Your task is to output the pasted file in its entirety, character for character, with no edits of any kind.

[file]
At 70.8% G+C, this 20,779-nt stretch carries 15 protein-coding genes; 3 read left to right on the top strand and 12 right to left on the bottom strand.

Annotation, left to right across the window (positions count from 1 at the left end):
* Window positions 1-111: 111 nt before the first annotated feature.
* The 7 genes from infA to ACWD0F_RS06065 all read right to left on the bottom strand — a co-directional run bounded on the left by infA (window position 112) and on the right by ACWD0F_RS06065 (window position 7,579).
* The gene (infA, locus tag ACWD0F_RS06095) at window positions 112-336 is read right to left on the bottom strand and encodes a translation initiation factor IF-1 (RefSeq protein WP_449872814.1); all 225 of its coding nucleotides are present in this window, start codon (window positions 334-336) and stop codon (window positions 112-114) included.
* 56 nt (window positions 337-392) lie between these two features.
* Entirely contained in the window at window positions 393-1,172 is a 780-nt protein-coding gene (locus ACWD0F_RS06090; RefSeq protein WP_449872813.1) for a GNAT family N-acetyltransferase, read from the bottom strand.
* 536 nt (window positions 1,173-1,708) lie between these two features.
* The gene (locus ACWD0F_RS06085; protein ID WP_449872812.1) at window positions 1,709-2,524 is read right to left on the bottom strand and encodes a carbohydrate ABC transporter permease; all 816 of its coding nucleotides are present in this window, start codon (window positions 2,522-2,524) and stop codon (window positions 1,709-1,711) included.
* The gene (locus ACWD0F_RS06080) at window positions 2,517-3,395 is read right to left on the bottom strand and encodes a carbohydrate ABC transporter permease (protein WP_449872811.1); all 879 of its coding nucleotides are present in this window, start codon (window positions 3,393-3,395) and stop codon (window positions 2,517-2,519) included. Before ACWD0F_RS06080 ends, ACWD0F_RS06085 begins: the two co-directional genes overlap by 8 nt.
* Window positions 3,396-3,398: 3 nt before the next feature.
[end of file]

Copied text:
At 70.8% G+C, this 20,779-nt stretch carries 15 protein-coding genes; 3 read left to right on the top strand and 12 right to left on the bottom strand.

Annotation, left to right across the window (positions count from 1 at the left end):
* Window positions 1-111: 111 nt before the first annotated feature.
* The 7 genes from infA to ACWD0F_RS06065 all read right to left on the bottom strand — a co-directional run bounded on the left by infA (window position 112) and on the right by ACWD0F_RS06065 (window position 7,579).
* The gene (infA, locus tag ACWD0F_RS06095) at window positions 112-336 is read right to left on the bottom strand and encodes a translation initiation factor IF-1 (RefSeq protein WP_449872814.1); all 225 of its coding nucleotides are present in this window, start codon (window positions 334-336) and stop codon (window positions 112-114) included.
* 56 nt (window positions 337-392) lie between these two features.
* Entirely contained in the window at window positions 393-1,172 is a 780-nt protein-coding gene (locus ACWD0F_RS06090; RefSeq protein WP_449872813.1) for a GNAT family N-acetyltransferase, read from the bottom strand.
* 536 nt (window positions 1,173-1,708) lie between these two features.
* The gene (locus ACWD0F_RS06085; protein ID WP_449872812.1) at window positions 1,709-2,524 is read right to left on the bottom strand and encodes a carbohydrate ABC transporter permease; all 816 of its coding nucleotides are present in this window, start codon (window positions 2,522-2,524) and stop codon (window positions 1,709-1,711) included.
* The gene (locus ACWD0F_RS06080) at window positions 2,517-3,395 is read right to left on the bottom strand and encodes a carbohydrate ABC transporter permease (protein WP_449872811.1); all 879 of its coding nucleotides are present in this window, start codon (window positions 3,393-3,395) and stop codon (window positions 2,517-2,519) included. Before ACWD0F_RS06080 ends, ACWD0F_RS06085 begins: the two co-directional genes overlap by 8 nt.
* Window positions 3,396-3,398: 3 nt before the next feature.